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Good Bye Pavel
Written by Peter Hagerty, July 18,2005

     My mother used to say that bad news travels faster than good. But it had taken two months for Galina's letter to reach me here in Maine telling me her husband and my old friend Pavel had died. I had come to her small Russian village more than 12 years ago to buy sheep. At that time they had a one-ton horse named Platon who has just sired a beautiful colt named Valiet. I looked forward to working with that young colt every time I visited them. I remember the time we took off over the back pasture on our first ride, him full of beans and my thinking what a mess I would be in if I fell off and broke my neck.

      When Pavel became sick years later he wanted to give me that colt Valiet so I could take him to the States, give him a good home and breed him to some New England draft mares. I was touched by his kindness but he just said he didn't want to worry about the horse after he was gone.

      Many people still use horses in this part of Russia, mostly on wagons and sleighs. When Pavel and Galina moved to Shepelova in 1987, they used Platon to drag timbers from the nearby forest to make their hay barn and sheep and cattle sheds. Gorbachev was president, the Soviet Union was coming undone and Pavel and Galina, both in their late forties, had moved to the country to grow their own food with animal power.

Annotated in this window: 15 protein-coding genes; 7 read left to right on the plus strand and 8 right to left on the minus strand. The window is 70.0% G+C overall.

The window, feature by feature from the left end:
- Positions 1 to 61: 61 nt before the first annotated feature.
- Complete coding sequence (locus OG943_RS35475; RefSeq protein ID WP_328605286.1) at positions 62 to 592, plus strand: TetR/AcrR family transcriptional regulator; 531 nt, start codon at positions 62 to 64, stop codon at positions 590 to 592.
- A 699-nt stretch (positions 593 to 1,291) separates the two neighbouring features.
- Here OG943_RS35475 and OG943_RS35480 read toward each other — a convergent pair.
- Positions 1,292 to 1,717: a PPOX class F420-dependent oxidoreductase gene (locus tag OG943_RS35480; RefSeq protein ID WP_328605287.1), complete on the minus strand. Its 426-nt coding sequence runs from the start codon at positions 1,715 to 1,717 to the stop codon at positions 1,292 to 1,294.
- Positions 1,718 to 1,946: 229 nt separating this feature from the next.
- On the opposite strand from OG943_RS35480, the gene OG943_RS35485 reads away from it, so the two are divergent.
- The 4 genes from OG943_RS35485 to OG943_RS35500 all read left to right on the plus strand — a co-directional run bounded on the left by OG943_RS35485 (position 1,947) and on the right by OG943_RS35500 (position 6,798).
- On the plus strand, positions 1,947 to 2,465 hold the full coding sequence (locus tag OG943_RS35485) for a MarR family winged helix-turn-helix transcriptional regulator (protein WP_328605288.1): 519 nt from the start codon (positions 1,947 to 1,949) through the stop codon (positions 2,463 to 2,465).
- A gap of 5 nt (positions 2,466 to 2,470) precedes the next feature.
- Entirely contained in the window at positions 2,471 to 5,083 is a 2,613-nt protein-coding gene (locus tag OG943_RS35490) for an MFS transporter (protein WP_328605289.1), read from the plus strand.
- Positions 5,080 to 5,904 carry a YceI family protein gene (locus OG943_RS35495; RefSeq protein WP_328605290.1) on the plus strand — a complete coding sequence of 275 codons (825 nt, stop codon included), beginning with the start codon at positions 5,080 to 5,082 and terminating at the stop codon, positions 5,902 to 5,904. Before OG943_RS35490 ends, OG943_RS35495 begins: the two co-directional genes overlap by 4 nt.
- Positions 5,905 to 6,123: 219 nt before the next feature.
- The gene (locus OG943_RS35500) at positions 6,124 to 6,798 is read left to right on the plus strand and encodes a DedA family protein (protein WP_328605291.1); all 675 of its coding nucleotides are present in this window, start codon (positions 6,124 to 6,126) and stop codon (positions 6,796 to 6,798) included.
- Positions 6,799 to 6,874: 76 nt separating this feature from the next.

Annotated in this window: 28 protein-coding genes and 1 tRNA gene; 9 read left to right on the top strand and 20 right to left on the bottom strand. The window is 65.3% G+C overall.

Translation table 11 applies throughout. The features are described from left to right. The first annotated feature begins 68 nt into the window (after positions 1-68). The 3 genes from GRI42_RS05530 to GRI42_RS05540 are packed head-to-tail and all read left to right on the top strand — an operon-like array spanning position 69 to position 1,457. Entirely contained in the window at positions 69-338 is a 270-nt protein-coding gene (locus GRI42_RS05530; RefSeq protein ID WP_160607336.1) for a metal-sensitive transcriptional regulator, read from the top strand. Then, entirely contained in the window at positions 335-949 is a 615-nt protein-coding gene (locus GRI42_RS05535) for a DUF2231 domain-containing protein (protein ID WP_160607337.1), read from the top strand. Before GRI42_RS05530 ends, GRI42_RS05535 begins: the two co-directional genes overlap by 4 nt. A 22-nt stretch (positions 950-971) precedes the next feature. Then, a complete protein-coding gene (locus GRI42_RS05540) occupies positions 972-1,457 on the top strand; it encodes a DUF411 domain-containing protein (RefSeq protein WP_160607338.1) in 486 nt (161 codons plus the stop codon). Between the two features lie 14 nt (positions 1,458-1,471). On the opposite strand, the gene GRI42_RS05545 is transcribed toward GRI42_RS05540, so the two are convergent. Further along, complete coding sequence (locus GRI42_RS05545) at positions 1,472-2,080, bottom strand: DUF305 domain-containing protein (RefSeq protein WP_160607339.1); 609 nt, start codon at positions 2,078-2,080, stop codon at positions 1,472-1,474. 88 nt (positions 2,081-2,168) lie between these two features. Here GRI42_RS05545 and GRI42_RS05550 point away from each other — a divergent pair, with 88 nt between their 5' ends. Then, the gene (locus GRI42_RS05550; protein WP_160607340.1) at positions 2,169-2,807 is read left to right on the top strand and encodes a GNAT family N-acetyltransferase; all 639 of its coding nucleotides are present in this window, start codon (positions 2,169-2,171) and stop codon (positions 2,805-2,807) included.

Shepelova is about three hours north of Moscow and on the same latitude as Hudson Bay so it sometimes takes a while in the spring for the soil to warm up. As Galina and I walked out over their 100 acres of hay fields in early June, we came upon old hay ricks she and Pavel had made on which they dried their grass and clover hay. Many of the tripods now lay crumbled on their sides and we collected them like old bones and piled them up.

      "I had to sell the sheep and the horses," she said sadly. "I have only one worker, Sasha, who is older than me. How can we live here in the winter alone? How could I ever survive now that Pavel is gone?"

      The sun broke through the giant thunderheads and a quick bunch of rain fell from the sky. I myself have been coming to Russia now for twenty years, to work with farmers, buy their wool and sometimes give advice. But mostly I listen. I knew that there was nothing I had to offer Galina in that moment of loss, only my friendship and my love. The ocean of uncut hay around us unfurled till it met the distant forest and murmured, "who will cut us now that Pavel is gone?" When the winter winds raced across these snowy fields, I would be at home in my cozy farm in Maine.